Probably my favorite new invention of all is from Daniel Wright, the author of “Patently Silly” and proprietor of the website www.patentlysilly.com. This guy is a college engineering major turned comedian, who now makes his living making fun of other people’s inventions. His website and book feature zany ideas-all of which have real patents-such as an Apparatus for Cat’s Cradle Game, a Hip Hop Aerobic Exercise Doll and a Thong Diaper. Talk about a patently obviously brilliant idea. He didn’t even have to invent anything, he just had to write about silly things that other people invented!

I wish I’d thought of that.

Share your invention ideas with Leslie@LeslieDinaberg.com. For more columns visit www.LeslieDinaberg.comOriginally published in the Santa Barbara Daily Sound on July 30, 2010.

The Girl Who Stared Into Space

Image by marcolm, freedigitalphotos.net

Image by marcolm, freedigitalphotos.net

Last Sunday I went to the beach to relax with my husband and son. It was a perfect warm day, with just the right amount of sea breeze. I had warned them both earlier that I wasn’t in the mood to socialize. I just wanted to veg out with the sand in my toes and a book under my nose.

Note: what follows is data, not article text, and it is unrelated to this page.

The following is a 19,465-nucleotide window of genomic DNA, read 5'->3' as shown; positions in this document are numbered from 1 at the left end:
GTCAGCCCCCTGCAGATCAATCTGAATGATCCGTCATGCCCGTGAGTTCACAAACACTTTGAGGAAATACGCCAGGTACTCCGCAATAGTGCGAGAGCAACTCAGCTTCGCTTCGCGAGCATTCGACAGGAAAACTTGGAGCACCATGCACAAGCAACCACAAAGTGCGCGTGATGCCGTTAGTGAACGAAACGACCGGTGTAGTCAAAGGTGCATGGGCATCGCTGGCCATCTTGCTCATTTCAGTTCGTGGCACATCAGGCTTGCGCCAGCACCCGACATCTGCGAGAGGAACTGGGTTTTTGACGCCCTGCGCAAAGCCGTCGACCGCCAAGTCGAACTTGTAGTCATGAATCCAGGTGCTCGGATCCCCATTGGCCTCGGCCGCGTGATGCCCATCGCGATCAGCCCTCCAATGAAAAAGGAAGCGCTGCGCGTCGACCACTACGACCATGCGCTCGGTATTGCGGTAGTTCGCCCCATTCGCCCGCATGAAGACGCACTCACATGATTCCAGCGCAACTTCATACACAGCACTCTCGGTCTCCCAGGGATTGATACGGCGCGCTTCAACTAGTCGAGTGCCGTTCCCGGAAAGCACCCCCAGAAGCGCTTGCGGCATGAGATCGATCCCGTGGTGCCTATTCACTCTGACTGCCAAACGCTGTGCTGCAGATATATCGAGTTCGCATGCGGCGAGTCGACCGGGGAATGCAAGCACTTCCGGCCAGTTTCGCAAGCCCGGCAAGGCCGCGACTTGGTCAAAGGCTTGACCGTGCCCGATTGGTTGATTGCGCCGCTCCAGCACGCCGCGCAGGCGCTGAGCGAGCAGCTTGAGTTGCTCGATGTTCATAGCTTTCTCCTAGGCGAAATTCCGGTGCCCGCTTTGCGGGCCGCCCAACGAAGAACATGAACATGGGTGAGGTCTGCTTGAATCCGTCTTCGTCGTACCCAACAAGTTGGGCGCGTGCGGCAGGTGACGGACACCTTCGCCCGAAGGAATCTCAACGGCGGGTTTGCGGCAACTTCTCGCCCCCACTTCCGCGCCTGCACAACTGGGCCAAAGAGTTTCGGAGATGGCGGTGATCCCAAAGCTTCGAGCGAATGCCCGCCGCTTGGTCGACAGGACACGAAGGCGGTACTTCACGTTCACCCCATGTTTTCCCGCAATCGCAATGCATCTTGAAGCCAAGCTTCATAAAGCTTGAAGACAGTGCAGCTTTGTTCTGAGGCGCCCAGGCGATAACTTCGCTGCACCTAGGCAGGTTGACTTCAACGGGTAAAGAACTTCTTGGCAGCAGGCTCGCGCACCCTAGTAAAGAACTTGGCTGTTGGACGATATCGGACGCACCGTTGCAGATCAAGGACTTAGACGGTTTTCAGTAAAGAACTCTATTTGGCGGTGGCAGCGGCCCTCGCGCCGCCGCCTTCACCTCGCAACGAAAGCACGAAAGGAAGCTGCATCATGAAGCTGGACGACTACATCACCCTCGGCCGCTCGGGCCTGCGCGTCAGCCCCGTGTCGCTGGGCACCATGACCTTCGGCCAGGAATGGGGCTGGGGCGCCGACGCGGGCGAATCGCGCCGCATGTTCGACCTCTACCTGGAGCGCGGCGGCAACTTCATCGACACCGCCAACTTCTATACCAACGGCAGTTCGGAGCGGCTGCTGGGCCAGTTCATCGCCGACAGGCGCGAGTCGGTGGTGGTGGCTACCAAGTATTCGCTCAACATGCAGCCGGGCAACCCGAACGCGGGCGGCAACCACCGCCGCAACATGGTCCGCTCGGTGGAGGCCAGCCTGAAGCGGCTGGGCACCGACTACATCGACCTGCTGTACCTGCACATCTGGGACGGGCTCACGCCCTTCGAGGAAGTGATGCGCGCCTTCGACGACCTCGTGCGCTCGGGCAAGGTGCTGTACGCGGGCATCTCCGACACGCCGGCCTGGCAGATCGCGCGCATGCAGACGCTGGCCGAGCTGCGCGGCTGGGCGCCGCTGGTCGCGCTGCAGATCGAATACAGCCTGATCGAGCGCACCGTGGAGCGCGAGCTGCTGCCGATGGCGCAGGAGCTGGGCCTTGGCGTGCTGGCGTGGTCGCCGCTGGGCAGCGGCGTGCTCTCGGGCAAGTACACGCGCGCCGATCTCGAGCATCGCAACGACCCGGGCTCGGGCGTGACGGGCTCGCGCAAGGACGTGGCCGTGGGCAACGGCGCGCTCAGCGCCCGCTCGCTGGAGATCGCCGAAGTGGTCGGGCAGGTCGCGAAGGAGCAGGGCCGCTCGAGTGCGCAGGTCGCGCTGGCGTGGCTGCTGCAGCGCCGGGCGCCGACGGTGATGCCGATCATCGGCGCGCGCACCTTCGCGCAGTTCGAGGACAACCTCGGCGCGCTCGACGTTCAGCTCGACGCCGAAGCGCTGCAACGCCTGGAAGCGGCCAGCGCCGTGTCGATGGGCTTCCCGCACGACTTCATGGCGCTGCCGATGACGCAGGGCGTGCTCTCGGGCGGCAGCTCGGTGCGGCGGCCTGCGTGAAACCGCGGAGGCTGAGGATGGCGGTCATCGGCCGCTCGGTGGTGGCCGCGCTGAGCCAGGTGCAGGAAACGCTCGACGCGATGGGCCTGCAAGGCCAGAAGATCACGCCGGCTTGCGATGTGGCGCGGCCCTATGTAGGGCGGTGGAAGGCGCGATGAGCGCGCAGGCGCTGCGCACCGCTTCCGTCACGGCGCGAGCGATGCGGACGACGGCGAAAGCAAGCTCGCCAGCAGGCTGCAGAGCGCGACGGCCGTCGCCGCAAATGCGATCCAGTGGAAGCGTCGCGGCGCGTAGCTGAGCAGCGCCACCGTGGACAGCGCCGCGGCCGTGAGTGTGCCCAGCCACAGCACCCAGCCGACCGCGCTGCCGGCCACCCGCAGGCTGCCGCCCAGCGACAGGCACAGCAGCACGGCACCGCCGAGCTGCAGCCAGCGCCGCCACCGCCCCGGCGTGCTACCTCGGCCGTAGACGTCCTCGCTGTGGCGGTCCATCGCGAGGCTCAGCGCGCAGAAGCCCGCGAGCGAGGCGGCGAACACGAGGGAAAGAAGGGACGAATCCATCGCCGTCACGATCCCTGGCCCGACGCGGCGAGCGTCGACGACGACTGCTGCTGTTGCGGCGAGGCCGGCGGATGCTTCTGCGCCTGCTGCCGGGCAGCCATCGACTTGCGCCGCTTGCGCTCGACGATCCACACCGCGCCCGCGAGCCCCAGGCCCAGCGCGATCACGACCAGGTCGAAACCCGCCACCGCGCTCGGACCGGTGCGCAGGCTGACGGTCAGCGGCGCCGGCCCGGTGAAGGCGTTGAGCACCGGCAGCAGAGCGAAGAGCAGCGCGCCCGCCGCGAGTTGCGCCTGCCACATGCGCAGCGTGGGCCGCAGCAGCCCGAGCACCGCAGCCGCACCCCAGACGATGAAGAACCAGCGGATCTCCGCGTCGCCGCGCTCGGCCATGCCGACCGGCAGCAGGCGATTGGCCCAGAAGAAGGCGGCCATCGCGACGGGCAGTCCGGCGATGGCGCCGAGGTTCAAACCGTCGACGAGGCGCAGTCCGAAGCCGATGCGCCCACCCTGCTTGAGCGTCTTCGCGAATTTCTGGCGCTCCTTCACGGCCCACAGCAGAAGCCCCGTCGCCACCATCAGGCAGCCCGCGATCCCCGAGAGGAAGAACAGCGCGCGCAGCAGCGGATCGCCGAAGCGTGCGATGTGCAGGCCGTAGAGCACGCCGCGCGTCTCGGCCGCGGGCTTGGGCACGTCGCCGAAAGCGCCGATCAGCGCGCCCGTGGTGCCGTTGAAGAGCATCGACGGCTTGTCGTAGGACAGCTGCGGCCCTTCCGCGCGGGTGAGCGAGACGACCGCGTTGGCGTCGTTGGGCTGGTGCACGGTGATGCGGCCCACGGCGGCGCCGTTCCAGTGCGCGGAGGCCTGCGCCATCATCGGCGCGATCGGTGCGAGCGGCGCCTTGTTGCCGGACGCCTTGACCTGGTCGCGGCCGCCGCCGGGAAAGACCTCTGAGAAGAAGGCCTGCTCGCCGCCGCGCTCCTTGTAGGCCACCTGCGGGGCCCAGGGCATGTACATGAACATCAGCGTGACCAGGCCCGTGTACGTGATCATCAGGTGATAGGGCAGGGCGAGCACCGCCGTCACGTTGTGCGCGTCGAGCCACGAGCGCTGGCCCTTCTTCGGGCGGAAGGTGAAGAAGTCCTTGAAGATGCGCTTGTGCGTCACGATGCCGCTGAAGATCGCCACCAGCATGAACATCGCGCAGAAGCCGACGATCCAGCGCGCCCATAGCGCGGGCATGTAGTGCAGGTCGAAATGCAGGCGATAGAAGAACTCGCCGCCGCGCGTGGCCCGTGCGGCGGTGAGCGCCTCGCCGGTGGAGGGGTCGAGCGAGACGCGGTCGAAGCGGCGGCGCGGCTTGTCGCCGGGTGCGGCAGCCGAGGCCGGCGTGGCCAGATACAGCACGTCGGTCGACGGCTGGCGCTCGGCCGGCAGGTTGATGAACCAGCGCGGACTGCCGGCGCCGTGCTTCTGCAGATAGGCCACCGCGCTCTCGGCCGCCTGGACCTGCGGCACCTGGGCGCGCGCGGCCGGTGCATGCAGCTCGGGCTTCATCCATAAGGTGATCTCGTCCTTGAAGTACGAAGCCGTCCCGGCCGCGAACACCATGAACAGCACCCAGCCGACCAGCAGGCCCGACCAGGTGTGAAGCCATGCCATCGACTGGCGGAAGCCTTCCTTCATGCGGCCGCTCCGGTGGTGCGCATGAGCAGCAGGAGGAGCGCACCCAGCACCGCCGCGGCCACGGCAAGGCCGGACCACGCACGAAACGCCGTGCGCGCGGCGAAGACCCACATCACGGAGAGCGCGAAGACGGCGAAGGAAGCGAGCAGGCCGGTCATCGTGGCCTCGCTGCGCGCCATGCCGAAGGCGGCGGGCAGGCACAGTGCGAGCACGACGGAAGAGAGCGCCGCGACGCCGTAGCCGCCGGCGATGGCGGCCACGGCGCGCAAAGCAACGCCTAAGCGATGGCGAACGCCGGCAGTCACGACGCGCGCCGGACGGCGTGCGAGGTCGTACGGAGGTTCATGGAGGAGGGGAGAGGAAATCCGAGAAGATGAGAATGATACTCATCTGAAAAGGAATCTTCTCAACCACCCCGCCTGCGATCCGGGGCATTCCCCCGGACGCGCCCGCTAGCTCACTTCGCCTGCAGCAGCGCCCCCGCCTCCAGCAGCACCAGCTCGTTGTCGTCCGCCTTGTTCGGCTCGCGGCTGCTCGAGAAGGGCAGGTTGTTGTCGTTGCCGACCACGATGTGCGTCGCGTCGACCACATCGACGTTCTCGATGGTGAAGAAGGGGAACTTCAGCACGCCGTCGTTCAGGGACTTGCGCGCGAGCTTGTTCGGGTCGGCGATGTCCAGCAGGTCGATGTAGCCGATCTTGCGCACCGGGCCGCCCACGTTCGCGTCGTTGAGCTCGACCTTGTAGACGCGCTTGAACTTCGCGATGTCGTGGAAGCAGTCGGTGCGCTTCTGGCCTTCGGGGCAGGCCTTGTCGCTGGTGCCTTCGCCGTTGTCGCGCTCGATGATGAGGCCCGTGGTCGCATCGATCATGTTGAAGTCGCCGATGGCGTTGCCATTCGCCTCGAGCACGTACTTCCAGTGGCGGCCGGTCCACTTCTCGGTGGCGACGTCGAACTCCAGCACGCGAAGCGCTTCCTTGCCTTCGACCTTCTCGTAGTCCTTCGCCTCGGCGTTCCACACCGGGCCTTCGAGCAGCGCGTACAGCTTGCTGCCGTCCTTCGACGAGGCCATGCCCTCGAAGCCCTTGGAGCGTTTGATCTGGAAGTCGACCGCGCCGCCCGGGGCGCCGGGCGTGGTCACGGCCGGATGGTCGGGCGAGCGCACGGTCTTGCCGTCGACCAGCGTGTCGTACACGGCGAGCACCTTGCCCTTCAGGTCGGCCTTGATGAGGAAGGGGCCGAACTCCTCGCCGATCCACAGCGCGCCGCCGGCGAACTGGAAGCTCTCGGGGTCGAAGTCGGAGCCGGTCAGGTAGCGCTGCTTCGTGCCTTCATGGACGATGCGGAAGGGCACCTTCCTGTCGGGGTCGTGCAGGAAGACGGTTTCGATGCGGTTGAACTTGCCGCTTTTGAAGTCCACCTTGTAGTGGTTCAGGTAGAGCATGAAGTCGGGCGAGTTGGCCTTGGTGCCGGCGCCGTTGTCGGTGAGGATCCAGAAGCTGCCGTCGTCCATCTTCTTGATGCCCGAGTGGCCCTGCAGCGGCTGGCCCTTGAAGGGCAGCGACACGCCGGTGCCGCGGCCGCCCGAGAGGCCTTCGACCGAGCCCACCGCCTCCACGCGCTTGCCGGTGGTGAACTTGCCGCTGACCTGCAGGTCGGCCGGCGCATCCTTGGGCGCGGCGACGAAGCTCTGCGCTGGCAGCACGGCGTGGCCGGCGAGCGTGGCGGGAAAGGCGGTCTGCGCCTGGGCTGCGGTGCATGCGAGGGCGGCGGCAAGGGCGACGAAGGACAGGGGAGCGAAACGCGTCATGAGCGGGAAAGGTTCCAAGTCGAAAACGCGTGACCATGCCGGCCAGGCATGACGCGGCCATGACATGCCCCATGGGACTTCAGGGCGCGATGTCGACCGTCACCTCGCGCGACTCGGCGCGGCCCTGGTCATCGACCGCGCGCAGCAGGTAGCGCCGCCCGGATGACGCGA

We spotted friends a few yards up the shoreline but I wasn’t in the mood to socialize. I was determined to $#% relax that afternoon, as I ever so (im)patiently explained to my loved ones. They were supposed to read their books too.

That was our plan.

I was going to $#% relax if it killed me.

I had said so-clearly-before we left the house.

The tall guy immediately took off on a walk, while the short one read his book and I read mine. “Ah summer,” I thought lazily. “This is exactly what I needed. Pure bliss.”

That blissful feeling lasted a whole 45 minutes till I turned the last page of Richard Russo’s “That Old Cape Magic” (good book, by the way) at the exact same moment the short one turned the last page of Cory Doctorow’s “For the Win.”

I handed him my iPhone to play with (hey, it was an emergency) and dug in my beach bag for another book.

Now, if I were to have my own version of “The Girl Who Fixed the Umlaut” it would be “The Girl Who Never Ever EVER Wanted to Run Out of Books to Read,” as evidenced by the 18 unread books I have sitting by the bedside and the other 247 I have in various rooms around the house.

I am never ever EVER without a book to read and yet I didn’t seem to have another one in my bag. This couldn’t be happening to me! I was always prepared with an extra book (or two or three), yet there I was sitting on the beach with perfect weather and a child who was uncharacteristically tired enough to sit there contentedly playing a game on my phone with little or no interaction required on my part-and no book to read!

I honestly had no idea what to do with myself.

I was so un-used to having the luxury of a few minutes just to space out that it took a little while for this to option occur to me.